After a nearly three-month recess, an extraordinary Diet session will open Tuesday, giving Prime Minister Shinzo Abe another chance to execute his growth strategies and bolster national security.
The 53-day session, slated to end Dec. 6, will be the first in which Abe’s ruling coalition has a majority in both chambers of the legislature, thanks to July’s sweeping victory in the House of Councilors election.
The coalition’s power will spare Abe the political wrangling that marred the end of the 150-day regular session earlier this year, when the opposition camp blocked talks and led a censure motion against him.
Still, Abe will be hard-pressed to achieve all his goals: The coalition and the opposition effectively only have about a month to deliberate a host of critical bills.
Abe also must unite his own party and junior coalition partner New Komeito on contentious issues, including a bill to protect state secrets, bills related to special economic zones, and a stimulus package to cushion the impact of the 3-point hike in the consumption tax next April.
Most controversial is the state secrets protection bill, which imposes harsher penalties on leakers and those seeking classified information. The bill is designed to complement another establishing the Japanese version of the National Security Council, another of Abe’s goals in the session. Abe believes both are necessary to forge a stronger relationship with the U.S. and its allies amid the changing security situation in Asia.
The process is hampered by the fact that some details have yet to be worked out between the LDP and New Komeito. Some fear the bill might infringe on the right to know and freedom of the press.
According to the outline of the bill, information gathered in the areas of defense, diplomacy, counterintelligence and counterterrorism would be designated as state secrets.
Currently, public servants who leak state secrets are subject to a maximum prison term of five years when the information released is related to national security. The bill would extend the maximum sentence to 10 years.
Japan is often criticized for a lack of transparency and poor access to information. Critics say the bill might worsen the situation by leaving what constitutes a state secret to the discretion of the government, including information related to atomic energy or defense policies.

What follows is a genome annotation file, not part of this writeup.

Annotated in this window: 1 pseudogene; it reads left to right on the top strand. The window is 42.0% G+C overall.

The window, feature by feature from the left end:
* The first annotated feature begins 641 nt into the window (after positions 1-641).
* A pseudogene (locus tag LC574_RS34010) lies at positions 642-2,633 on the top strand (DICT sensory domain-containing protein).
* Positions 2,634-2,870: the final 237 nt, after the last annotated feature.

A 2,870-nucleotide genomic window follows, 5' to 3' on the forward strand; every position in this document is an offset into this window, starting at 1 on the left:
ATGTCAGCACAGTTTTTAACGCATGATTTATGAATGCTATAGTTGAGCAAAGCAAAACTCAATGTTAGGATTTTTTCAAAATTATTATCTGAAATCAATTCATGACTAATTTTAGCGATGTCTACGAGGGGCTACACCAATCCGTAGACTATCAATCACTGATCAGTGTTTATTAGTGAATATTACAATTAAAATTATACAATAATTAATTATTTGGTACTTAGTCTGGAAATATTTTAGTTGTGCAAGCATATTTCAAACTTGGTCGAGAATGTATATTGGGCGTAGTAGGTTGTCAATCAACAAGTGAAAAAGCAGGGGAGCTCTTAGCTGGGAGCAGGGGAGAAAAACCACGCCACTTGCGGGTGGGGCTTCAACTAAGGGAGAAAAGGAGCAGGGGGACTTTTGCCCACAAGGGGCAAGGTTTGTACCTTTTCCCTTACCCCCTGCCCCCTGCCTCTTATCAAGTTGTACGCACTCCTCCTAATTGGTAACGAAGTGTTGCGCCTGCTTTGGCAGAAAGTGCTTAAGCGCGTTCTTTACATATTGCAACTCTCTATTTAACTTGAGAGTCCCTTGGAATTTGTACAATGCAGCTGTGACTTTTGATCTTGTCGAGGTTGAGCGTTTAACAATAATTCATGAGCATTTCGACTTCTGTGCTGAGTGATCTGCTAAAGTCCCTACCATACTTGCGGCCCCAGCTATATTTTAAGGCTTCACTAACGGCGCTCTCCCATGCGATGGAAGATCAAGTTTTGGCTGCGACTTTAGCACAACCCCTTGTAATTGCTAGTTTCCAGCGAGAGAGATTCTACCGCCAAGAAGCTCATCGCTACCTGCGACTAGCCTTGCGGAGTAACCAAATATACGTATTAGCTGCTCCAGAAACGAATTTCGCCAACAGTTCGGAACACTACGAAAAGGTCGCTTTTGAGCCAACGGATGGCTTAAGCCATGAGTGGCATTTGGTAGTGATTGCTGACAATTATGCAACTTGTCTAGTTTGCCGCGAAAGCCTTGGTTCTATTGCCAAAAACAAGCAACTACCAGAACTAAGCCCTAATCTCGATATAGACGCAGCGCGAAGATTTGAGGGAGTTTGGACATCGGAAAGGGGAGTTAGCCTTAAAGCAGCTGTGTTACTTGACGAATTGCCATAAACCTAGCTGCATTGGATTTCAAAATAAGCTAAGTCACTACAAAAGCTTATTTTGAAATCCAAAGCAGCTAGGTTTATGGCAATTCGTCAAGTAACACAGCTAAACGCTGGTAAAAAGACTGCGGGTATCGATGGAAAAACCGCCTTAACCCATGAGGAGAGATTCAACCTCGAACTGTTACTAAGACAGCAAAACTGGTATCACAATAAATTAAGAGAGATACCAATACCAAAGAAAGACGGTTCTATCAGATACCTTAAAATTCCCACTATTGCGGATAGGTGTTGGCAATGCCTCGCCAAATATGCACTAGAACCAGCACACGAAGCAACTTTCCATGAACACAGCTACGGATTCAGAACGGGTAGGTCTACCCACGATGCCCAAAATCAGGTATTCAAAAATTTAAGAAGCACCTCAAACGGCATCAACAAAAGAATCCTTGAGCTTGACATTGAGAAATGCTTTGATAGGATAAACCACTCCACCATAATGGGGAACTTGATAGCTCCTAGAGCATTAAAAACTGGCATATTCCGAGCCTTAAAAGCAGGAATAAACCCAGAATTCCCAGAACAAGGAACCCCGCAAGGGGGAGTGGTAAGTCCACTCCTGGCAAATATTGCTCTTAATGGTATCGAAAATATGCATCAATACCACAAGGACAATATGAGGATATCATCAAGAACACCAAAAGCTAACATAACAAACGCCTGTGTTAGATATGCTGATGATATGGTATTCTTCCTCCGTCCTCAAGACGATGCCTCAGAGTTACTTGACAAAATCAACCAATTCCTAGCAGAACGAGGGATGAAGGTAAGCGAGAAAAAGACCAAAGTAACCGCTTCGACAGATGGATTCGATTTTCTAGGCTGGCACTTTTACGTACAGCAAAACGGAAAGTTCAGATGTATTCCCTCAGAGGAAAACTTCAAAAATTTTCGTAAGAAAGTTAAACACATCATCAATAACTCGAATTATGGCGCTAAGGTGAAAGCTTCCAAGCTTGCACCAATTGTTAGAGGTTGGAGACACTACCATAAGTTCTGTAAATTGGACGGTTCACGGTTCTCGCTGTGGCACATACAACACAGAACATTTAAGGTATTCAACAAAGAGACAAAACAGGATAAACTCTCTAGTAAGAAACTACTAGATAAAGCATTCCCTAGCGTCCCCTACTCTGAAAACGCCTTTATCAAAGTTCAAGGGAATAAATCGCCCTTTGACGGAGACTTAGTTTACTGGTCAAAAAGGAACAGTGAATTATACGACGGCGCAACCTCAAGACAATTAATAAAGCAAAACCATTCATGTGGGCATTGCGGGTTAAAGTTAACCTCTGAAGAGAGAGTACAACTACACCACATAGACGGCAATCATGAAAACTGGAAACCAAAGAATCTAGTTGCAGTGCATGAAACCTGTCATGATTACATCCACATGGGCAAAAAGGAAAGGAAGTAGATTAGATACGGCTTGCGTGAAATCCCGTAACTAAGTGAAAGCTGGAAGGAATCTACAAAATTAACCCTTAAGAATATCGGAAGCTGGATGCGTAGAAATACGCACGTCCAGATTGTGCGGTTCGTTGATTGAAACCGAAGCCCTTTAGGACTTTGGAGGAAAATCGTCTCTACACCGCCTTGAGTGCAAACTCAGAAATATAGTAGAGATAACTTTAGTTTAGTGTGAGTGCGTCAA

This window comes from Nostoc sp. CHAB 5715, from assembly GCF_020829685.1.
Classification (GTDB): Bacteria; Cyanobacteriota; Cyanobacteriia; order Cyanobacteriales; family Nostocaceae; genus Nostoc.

“The public fears the complicated discussions of the bills to protect state secrets or collective self-defense will move ahead without much understanding. That’s why we need to discuss it carefully,” said New Komeito chief Natsuo Yamaguchi. The government is expected to specify the right to know in the bill in a concession to New Komeito.
The public seems to be divided over this issue as well. A public opinion poll this month by the Mainichi Shimbun showed 57 percent of the respondents said the bill is necessary, while 77 percent of the almost 97,000 public comments sought from Sept. 3 to Sept. 17 were against it.
The government is also discussing with the LDP ways to extend the five-year period for keeping information classified as secret. The initial proposal allows the classifying period to be renewed as many times as necessary, but a new proposal requires Cabinet approval if the information is to stay classified for more than 30 years.
“There is no clear rule as to when the government can extend the period,” said Nobutaka Machimura, the chief of the LDP panel overseeing this issue last month.
Meanwhile, the ruling coalition is mostly on the same page regarding a bill to spur the competitiveness of Japanese companies. This includes the introduction of economic incentives to bring capital investment to ¥70 trillion in three years.
But not everyone is convinced the effort will help spur economic growth and end the country’s long-standing deflationary trend.
“Governments before Abe hammered out similar deregulation strategies, but it is hard to tell the difference from the past ones,” said Akihiko Suzuki, general manager and chief economist at Mitsubishi UFJ Research and Consulting.
Another bill would create special economic zones much like those sought by former Prime Minister Yoshihiko Noda of the Democratic Party of Japan. The zones are designed to deregulate land use or spur medical innovation to make Japanese cities more globally attractive to foreign companies that do business abroad.
Another bid by Abe to loosen the labor rules so workers within special economic zones can be laid off more easily is likely to be scaled backed to apply only to “highly skilled” workers, such as lawyers and those with master’s degrees.
Abe initially aimed to make it easier for companies to lay off workers across the board in the special zones, but this plan was opposed by the labor ministry, which is concerned that companies will use this as an opportunity to impose unfair contracts.
The opposition, however, will likely mount its biggest challenge to Abe over the ¥5 trillion stimulus package he unveiled earlier this month when announcing his decision to go ahead with the first stage of the sales tax.
“It is very wrong that only big companies get benefits. Most small-to-midsize enterprises don’t even pay corporate taxes, and benefits are limited,” said DPJ policy research chief Mitsuru Sakurai last week, referring to Abe’s plan to prematurely end a special corporate levy dedicated to funding Tohoku’s reconstruction from the March 2011 quake and tsunami in exchange for wage hikes.
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